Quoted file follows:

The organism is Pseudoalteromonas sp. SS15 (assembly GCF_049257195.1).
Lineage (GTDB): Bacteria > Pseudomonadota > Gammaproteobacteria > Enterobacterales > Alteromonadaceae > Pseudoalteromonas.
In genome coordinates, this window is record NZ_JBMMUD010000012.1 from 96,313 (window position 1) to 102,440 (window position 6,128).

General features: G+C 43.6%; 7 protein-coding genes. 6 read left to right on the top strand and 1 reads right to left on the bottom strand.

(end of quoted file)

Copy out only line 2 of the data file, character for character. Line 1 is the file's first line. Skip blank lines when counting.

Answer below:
Lineage (GTDB): Bacteria > Pseudomonadota > Gammaproteobacteria > Enterobacterales > Alteromonadaceae > Pseudoalteromonas.